Best Camping Spots in Washington

Whether you prefer authentic camping or luxury "glamping," our camping guide has you covered.

Roughing It
The Northwest offers plenty of ways to commune with nature, but nothing quite surpasses the getting-back-to-the-land feeling of hiking, sleeping and cooking outdoors—especially when s'mores await at the end of a day spent entirely free of walls.

Not-so-Roughing It
If sleeping on the ground—even on a pad in a warm sleeping bag and tent—is more than you can stomach, there are other, more civilized ways to spend the night in the great outdoors (just don’t tell your hard-core hiker pals). 

A Eurovan is the ground-averse camper’s silver bullet. Arts & culture editor Brangien Davis' vamping travel diary.

Going Rogue
For many of us, spending the night in a crowded car campground, even in a beautiful locale, feels like camping in a mall parking lot.

Occupational Hazards
Contributor, avid hiker and mother of two uncomplaining campers, Kristen Russell wants to be sure you know a thing or two about the nature—and perils—of camping in the Northwest before you pitch your tent

Camping With Children
Taking your wild things with you to the wilderness?
Camping with kids presents special problems, so we asked a family-camping veteran—ParentMap’s managing editor, Kristen Russell—for some answers.

Recipe for Delicious Campfire Dessert: Easy Salted Caramel S’mores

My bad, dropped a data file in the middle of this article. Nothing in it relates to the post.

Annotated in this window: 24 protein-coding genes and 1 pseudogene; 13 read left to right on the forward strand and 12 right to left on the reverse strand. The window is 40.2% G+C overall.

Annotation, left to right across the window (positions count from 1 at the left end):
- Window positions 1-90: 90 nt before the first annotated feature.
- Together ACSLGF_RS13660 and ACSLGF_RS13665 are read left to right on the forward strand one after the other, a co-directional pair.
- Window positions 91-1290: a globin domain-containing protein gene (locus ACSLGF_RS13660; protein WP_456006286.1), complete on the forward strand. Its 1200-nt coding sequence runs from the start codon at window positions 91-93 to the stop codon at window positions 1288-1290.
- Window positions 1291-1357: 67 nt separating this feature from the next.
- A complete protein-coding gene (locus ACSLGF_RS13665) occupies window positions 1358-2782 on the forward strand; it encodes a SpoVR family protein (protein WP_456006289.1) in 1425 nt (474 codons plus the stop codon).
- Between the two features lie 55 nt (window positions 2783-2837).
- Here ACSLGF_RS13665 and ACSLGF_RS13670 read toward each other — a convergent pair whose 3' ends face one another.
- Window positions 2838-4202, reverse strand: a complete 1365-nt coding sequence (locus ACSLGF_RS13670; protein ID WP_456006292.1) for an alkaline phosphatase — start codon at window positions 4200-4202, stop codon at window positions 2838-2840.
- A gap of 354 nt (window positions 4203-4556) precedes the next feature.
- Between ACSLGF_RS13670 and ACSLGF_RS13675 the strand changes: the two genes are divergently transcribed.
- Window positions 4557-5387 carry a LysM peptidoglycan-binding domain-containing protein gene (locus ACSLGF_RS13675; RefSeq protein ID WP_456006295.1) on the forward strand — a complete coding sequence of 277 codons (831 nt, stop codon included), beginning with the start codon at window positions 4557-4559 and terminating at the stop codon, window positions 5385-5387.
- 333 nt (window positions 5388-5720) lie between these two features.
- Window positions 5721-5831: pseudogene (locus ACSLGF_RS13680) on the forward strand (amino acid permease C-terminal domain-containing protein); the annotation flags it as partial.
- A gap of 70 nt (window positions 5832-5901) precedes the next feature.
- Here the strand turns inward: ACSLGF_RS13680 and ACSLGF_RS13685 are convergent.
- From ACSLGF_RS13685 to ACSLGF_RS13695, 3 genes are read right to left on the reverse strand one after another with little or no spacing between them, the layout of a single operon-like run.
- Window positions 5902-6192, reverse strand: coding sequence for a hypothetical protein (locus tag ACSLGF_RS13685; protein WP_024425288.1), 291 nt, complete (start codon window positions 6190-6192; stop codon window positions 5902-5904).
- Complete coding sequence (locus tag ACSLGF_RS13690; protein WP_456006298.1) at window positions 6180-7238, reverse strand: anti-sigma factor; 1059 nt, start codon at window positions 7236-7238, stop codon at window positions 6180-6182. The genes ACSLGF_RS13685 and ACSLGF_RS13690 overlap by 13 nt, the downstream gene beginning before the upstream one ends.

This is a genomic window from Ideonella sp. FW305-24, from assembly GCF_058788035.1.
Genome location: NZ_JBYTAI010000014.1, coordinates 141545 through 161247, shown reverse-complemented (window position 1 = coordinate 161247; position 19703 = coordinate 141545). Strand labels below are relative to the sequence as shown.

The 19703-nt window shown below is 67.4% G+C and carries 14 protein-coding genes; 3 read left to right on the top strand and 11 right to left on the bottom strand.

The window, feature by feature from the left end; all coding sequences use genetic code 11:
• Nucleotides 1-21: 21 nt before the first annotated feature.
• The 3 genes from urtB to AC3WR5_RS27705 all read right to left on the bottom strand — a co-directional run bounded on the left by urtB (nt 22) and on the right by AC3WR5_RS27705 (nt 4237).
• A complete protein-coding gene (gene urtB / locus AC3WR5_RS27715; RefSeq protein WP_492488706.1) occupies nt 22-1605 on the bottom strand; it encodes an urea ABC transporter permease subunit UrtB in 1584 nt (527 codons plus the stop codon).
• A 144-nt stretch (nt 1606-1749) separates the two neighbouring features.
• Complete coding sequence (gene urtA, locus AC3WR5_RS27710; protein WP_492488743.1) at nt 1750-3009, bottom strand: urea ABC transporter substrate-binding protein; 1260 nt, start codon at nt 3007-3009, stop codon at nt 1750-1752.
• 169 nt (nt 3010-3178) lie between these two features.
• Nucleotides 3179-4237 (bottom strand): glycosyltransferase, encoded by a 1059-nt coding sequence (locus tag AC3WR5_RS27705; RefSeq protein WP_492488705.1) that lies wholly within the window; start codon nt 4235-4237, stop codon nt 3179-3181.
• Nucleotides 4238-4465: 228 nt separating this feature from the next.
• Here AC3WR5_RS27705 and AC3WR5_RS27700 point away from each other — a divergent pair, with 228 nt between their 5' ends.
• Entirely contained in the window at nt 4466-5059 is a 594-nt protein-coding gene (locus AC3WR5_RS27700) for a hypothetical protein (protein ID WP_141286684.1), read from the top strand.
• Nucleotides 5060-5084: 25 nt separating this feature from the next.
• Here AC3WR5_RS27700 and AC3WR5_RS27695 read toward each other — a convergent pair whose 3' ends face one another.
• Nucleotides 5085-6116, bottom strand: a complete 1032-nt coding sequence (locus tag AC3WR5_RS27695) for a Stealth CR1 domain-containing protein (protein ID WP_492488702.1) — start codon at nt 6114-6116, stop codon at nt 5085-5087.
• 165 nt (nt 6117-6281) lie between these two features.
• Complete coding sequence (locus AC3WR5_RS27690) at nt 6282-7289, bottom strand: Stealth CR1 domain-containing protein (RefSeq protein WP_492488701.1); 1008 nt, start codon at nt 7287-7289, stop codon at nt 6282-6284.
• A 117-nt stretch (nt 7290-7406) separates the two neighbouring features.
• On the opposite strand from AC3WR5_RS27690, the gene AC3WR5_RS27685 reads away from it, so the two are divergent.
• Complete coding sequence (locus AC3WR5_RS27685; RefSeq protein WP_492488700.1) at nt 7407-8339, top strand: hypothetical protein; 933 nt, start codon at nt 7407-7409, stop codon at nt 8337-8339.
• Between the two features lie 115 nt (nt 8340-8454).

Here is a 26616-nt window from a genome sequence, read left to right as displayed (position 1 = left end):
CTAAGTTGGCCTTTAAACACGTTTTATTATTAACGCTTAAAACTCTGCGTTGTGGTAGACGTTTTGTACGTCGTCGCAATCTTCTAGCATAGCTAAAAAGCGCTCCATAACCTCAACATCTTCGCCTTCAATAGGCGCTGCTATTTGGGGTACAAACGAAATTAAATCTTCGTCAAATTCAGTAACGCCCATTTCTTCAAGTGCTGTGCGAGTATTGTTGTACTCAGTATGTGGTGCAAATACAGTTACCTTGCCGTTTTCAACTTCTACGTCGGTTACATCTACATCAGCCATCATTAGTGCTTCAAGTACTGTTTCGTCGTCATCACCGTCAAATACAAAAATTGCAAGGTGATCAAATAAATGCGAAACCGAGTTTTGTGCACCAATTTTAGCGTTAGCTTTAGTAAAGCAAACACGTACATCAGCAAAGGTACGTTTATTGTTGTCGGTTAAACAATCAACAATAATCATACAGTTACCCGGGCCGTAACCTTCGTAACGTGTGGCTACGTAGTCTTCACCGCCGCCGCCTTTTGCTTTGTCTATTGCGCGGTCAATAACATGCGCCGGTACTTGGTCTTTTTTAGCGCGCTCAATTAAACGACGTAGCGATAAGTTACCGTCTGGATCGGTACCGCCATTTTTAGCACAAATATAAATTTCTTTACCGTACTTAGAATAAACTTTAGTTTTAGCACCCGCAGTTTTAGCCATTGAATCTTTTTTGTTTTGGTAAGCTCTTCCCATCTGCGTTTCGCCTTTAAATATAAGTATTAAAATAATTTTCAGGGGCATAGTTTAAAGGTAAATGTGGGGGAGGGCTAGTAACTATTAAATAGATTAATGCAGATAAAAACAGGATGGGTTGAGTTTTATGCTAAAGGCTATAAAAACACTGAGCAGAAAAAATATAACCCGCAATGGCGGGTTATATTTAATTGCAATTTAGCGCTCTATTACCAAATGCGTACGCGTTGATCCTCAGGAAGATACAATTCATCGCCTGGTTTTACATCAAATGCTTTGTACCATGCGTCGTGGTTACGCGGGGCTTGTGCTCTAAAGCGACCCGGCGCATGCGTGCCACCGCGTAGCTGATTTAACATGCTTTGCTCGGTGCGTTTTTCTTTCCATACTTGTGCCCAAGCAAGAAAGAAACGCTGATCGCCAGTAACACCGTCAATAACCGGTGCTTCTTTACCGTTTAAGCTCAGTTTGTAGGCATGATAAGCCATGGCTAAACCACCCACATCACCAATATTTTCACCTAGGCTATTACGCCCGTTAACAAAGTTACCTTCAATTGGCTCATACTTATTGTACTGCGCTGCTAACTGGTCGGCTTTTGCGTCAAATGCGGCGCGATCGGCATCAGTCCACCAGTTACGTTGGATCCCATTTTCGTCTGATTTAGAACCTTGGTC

A tower of decadent s'mores

Why Olympia's 222 Market is Worth the Trip

Why Olympia's 222 Market is Worth the Trip

Olympia’s new artisan food market puts the capital city on the culinary map
Sofie's Scoops at the 222 Market

Olympians, we apologize for invading your downtown parking. But, an artisan-style food hall like 222 Market (Olympia, 222 Capitol Way N; is an exciting destination and one we food lovers think is worth the drive.

At press time, the 15,000-square-foot building was scheduled to open in September, showcasing artisan food and beverage producers from around the Pacific Northwest, including Broth Bar By Salt Fire & Time; small-batch gelateria Sofie’s Scoops; and the city’s first oyster bar.

The 1940s-era building was originally the home of Olympia’s Packard car dealership and over the years has housed a variety of businesses. But, with renowned bakery The Bread Peddler as an anchor tenant for more than a decade, the building’s owners, Gray and Joy Graham, saw potential for a full-fledged food hall. They partnered with Olympia chef Lela Cross (co-owner of Capitale, Cielo Blu and Dillinger’s Cocktails & Kitchen) to handpick local, independent merchants, including a florist (Fleurae), and then hired green architect firm Artisans Group, which gutted and opened up the building’s interior, repurposing recycled lumber and Douglas fir into tables and countertops.

222 Market certainly plays a vital role in downtown Olympia’s revitalization, but it’s also pretty great for the destination-dining Seattleite. Here’s what to eat.

Photos: Sofie’s Scoops: Sofie Landis; Broth Bar: John Valls; Chelsea Farms Oyster Bar: Courtesy of Chelsea Farms Oyster Bar; Blind Pig Spirits and the Bread Peddler Crepe: Piper Backholm